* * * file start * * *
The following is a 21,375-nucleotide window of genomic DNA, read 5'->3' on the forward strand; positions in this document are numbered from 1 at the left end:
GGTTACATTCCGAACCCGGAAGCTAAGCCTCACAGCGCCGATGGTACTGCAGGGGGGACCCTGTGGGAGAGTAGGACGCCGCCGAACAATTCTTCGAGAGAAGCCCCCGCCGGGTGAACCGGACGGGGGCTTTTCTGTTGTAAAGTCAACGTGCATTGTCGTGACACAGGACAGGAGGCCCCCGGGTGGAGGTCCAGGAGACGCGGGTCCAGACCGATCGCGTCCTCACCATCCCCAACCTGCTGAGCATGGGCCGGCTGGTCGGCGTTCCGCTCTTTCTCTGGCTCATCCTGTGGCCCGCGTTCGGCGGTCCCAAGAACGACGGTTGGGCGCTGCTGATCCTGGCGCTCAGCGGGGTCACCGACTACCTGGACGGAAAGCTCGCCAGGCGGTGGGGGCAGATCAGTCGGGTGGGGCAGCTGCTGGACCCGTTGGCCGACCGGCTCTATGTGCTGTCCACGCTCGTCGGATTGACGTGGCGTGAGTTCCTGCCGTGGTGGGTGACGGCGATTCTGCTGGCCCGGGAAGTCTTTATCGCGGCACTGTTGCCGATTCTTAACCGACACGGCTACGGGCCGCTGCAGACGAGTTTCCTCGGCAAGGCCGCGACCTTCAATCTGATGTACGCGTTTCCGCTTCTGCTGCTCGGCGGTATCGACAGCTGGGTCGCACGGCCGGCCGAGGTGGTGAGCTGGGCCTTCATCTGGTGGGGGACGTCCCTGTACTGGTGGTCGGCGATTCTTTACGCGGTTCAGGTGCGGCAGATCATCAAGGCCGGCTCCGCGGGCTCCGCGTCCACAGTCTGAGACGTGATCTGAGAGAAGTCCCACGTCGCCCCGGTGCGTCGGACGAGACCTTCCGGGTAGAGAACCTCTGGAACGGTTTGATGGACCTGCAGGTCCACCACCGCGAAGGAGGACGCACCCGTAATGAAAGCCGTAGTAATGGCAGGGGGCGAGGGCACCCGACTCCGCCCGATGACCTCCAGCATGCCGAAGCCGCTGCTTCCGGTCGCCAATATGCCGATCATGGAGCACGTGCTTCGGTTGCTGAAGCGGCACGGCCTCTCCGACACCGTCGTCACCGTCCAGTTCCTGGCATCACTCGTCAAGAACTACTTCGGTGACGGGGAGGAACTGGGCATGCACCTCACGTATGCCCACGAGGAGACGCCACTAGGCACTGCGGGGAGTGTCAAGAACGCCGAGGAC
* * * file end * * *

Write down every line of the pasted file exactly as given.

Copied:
The following is a 21,375-nucleotide window of genomic DNA, read 5'->3' on the forward strand; positions in this document are numbered from 1 at the left end:
GGTTACATTCCGAACCCGGAAGCTAAGCCTCACAGCGCCGATGGTACTGCAGGGGGGACCCTGTGGGAGAGTAGGACGCCGCCGAACAATTCTTCGAGAGAAGCCCCCGCCGGGTGAACCGGACGGGGGCTTTTCTGTTGTAAAGTCAACGTGCATTGTCGTGACACAGGACAGGAGGCCCCCGGGTGGAGGTCCAGGAGACGCGGGTCCAGACCGATCGCGTCCTCACCATCCCCAACCTGCTGAGCATGGGCCGGCTGGTCGGCGTTCCGCTCTTTCTCTGGCTCATCCTGTGGCCCGCGTTCGGCGGTCCCAAGAACGACGGTTGGGCGCTGCTGATCCTGGCGCTCAGCGGGGTCACCGACTACCTGGACGGAAAGCTCGCCAGGCGGTGGGGGCAGATCAGTCGGGTGGGGCAGCTGCTGGACCCGTTGGCCGACCGGCTCTATGTGCTGTCCACGCTCGTCGGATTGACGTGGCGTGAGTTCCTGCCGTGGTGGGTGACGGCGATTCTGCTGGCCCGGGAAGTCTTTATCGCGGCACTGTTGCCGATTCTTAACCGACACGGCTACGGGCCGCTGCAGACGAGTTTCCTCGGCAAGGCCGCGACCTTCAATCTGATGTACGCGTTTCCGCTTCTGCTGCTCGGCGGTATCGACAGCTGGGTCGCACGGCCGGCCGAGGTGGTGAGCTGGGCCTTCATCTGGTGGGGGACGTCCCTGTACTGGTGGTCGGCGATTCTTTACGCGGTTCAGGTGCGGCAGATCATCAAGGCCGGCTCCGCGGGCTCCGCGTCCACAGTCTGAGACGTGATCTGAGAGAAGTCCCACGTCGCCCCGGTGCGTCGGACGAGACCTTCCGGGTAGAGAACCTCTGGAACGGTTTGATGGACCTGCAGGTCCACCACCGCGAAGGAGGACGCACCCGTAATGAAAGCCGTAGTAATGGCAGGGGGCGAGGGCACCCGACTCCGCCCGATGACCTCCAGCATGCCGAAGCCGCTGCTTCCGGTCGCCAATATGCCGATCATGGAGCACGTGCTTCGGTTGCTGAAGCGGCACGGCCTCTCCGACACCGTCGTCACCGTCCAGTTCCTGGCATCACTCGTCAAGAACTACTTCGGTGACGGGGAGGAACTGGGCATGCACCTCACGTATGCCCACGAGGAGACGCCACTAGGCACTGCGGGGAGTGTCAAGAACGCCGAGGAC